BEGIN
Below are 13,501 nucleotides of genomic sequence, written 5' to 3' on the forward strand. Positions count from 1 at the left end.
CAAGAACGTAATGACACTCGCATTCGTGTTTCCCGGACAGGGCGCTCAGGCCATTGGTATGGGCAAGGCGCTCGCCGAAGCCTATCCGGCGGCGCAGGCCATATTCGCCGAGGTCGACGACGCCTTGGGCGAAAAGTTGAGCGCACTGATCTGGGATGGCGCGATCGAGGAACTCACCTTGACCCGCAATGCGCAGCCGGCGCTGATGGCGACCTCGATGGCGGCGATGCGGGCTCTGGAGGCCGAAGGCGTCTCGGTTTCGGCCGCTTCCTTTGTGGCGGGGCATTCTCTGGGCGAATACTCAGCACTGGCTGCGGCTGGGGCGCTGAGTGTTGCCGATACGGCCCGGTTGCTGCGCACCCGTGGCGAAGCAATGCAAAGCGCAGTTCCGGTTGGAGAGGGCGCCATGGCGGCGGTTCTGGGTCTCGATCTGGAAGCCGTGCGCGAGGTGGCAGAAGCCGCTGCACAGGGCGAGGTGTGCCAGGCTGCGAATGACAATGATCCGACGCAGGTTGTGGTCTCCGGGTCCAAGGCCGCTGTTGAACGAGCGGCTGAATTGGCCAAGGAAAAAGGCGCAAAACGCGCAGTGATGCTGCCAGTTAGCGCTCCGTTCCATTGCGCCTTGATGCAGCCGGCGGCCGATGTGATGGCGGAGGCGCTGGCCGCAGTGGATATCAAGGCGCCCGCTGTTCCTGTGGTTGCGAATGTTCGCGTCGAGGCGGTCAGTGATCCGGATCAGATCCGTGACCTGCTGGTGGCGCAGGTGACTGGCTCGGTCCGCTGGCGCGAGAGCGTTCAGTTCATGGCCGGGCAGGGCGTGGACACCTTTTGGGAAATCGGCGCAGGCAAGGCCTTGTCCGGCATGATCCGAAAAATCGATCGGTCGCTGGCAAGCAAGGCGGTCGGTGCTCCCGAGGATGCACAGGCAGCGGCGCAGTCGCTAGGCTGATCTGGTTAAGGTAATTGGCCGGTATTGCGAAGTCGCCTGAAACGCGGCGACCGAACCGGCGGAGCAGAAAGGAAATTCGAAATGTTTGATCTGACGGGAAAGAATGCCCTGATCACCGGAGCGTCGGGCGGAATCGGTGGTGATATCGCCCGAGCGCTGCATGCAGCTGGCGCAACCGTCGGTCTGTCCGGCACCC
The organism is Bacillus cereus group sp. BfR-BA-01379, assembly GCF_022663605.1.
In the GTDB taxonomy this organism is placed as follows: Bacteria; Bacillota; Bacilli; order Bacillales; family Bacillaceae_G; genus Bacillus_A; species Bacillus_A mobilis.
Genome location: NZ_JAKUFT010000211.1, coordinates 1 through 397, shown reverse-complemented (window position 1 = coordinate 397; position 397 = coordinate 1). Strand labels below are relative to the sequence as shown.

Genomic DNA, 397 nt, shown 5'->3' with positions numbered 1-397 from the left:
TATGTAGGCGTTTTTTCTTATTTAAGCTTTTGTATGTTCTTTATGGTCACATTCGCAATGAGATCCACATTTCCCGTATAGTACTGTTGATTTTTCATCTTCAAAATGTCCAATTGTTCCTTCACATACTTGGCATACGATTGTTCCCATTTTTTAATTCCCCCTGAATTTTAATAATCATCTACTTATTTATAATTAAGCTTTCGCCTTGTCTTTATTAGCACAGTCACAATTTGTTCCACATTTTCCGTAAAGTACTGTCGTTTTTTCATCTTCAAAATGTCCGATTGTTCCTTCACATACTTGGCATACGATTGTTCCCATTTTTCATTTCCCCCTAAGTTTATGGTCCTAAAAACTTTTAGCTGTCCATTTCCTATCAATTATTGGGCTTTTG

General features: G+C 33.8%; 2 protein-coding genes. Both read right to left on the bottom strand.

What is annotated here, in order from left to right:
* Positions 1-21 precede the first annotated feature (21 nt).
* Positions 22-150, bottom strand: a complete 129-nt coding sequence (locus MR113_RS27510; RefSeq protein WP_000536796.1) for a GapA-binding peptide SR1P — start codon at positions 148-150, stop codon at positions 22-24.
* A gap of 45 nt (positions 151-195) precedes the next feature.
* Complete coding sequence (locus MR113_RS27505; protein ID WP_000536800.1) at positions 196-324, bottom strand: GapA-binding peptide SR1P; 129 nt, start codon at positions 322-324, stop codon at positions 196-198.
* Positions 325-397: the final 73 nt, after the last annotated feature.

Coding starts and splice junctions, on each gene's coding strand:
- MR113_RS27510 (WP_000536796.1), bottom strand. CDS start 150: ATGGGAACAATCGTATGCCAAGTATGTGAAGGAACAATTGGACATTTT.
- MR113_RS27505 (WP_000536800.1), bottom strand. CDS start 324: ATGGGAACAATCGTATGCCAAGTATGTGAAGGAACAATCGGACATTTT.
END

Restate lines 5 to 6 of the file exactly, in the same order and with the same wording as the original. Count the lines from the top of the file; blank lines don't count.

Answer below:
Genome location: NZ_JAKUFT010000211.1, coordinates 1 through 397, shown reverse-complemented (window position 1 = coordinate 397; position 397 = coordinate 1). Strand labels below are relative to the sequence as shown.

Genomic DNA, 397 nt, shown 5'->3' with positions numbered 1-397 from the left: